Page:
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Feb 15 2018

Picking a 2-pin tech toe for telemarking

 OMG's telemark tech toe.

OMG’s telemark tech toe.

When selecting a tech-toe for a tele tech binding keep in mind that they were not designed for the stresses of telemarking, they were designed for use in a locked-heel alpine system. In an AT binding the pins only provide side-to-side clamping power, there is no forward pressure. With tele there is also forward pressure on the rear half of the pins from the tele cable tension. This forward pressure means the pins cannot open up without overcoming the friction it creates. The long term effects of this will probably mean the inserts will eventually wear through at their rear wall, hopefully not before you decide you need new boots.

Key Considerations

That said, the two things you want to consider when selecting a tech toe are:

  1. the lateral holding power (see table below),
    derived largely from the springs used under the toe arms or jaws.
  2. how easy the binding is to get in to.

The Ion 12 tech toe. Notice how much higher these pins are.

The Ion 12 tech toe. Notice how much higher these pins are.

Lou Dawson did us all a huge favor when he independently measured the spring force in late 2015 on the following popular AT tech toes. I’ve stepped into most of these bindings and can say that the perceptible difference in clamping power between a G3 and Dynafit is hard to tell once you’re in and the pins are fully seated. It can be sensed by hand if you try to pry a boot off the pins by rotating the heel without any tension at the heel. Add forward pressure with a spring-loaded cable and everything changes. There are no independently conducted tests of the various tele permutations possible. In addition not all inserts are created equal either, which also affects the connection and/or releaseability.

Ease of Entry

What IS perceptible is how easily you can step in to the toe. There are four things affecting this:

  1. Pin spacing when open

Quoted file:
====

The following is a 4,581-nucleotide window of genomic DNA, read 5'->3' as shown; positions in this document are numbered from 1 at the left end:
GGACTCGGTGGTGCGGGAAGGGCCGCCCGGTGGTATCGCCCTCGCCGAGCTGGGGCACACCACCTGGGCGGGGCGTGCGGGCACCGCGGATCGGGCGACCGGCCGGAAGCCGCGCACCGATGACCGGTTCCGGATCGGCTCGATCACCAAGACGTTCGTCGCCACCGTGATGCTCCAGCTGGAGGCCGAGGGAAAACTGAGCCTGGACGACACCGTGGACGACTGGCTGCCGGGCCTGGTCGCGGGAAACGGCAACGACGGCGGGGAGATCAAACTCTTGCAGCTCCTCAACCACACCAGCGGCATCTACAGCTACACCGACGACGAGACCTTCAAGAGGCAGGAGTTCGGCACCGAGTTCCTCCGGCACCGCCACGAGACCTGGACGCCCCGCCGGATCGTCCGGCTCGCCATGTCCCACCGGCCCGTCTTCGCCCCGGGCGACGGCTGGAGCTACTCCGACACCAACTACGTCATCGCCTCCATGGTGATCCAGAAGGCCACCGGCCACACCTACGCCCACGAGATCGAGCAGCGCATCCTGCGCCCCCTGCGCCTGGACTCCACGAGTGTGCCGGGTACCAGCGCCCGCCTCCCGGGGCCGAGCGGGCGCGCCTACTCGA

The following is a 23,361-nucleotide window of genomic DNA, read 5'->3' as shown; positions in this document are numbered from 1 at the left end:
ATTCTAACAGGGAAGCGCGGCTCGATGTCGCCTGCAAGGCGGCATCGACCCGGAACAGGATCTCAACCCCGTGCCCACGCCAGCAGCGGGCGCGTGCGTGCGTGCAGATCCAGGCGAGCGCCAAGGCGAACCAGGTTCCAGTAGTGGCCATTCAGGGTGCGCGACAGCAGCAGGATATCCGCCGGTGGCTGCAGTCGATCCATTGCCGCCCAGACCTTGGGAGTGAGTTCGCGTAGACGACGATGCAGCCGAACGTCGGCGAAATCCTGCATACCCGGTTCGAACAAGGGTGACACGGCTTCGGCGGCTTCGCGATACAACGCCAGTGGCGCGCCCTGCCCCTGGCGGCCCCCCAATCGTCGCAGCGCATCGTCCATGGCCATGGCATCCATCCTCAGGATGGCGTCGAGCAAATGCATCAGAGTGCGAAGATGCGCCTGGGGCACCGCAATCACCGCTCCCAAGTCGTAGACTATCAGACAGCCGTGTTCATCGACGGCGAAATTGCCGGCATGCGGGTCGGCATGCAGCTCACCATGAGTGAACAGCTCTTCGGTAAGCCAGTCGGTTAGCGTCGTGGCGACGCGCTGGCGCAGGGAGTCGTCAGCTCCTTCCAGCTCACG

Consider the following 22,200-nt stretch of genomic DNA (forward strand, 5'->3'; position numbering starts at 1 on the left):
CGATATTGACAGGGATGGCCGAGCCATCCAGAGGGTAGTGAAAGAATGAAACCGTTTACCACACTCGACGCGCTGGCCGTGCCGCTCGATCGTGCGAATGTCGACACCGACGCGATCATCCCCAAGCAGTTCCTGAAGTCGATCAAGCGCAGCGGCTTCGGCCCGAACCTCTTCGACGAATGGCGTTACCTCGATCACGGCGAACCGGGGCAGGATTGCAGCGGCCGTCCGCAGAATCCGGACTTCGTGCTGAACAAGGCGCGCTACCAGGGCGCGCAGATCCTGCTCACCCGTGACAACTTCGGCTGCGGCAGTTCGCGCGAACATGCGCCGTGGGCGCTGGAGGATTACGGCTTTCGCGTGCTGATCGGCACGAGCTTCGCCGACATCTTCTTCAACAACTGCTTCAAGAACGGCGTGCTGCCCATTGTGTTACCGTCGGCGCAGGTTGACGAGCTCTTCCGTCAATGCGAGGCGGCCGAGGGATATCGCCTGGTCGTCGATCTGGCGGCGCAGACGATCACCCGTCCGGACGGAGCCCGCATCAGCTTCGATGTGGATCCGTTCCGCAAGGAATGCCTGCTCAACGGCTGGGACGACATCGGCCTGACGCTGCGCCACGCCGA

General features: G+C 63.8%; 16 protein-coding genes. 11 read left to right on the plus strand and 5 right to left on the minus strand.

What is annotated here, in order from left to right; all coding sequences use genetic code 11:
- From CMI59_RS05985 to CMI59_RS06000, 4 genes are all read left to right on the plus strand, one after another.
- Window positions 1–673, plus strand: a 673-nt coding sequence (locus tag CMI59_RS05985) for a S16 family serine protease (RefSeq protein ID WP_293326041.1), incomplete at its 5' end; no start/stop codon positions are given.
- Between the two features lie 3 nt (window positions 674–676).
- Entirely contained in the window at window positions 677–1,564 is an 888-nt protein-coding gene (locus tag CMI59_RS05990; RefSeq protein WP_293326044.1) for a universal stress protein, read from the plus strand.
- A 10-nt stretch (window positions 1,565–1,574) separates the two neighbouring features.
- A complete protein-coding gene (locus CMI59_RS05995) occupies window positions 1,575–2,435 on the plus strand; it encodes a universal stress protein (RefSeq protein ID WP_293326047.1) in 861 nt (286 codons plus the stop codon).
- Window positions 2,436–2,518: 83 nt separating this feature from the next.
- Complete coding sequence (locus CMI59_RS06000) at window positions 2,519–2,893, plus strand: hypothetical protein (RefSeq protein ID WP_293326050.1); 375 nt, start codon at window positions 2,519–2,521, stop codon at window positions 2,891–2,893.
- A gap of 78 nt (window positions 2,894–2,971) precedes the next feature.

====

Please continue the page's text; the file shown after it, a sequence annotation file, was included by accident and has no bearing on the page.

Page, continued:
2. The fulcrum point of the pin “arms”
  3. Spring rate (stiffness)
  4. Alignment guides

Pin spacing and alignment tabs help with positioning the boot for closing the pins on. Alignment tabs help position the boot fore and aft; when the front of the boot butts up against the tabs the boot is positioned longitudinally. The closer the pins are when open, the easier it is to adjust the angle of the boot so it is perpendicular to a line connecting the pins when you step down.

Dynafit's Radical toe, v1.0,  currently known as the Speed Radical toe.

Dynafit’s Radical toe, v1.0, currently known as the Speed Radical toe.

The other thing that helps, given that the boot is properly aligned, is how quickly the pins close down on the inserts. The further apart they are, or the harder you need to push down to close the pins, the more likely you are to twist the boot as the pins close and miss one or both inserts. The faster the closure rate, the less time you have to wiggle the boot. That’s why G3’s Ion and Zed or Fritschi’s Vipec Evo are neck and neck as the easiest tech toes to get in to, but only the Ion/Zed is a realistic candidate as a telemark tech toe.

Marker’s Kingpin (and unproven Alpinist) and Dynafit toes with the “power towers” (Radical 1.0, Rotation, etc.) are not far behind. The Salomon binding (manufactured by Plum) has a really strong spring with a slow closure rate, but their wide alignment bar helps keep the boot steady when stepping in. After that you have a plethora of classic Dynafiddle toes, ones that require you to learn how to put a pin in one insert and then skillfully rotate your boot down till it connects with the other side. It’s not an insurmountable skill to acquire, but you will occasionally still have moments of frustration when your step-in fiddle feels out of tune. Of these legacy style toes, the OMG toe requires the greatest “fiddling” proficiency.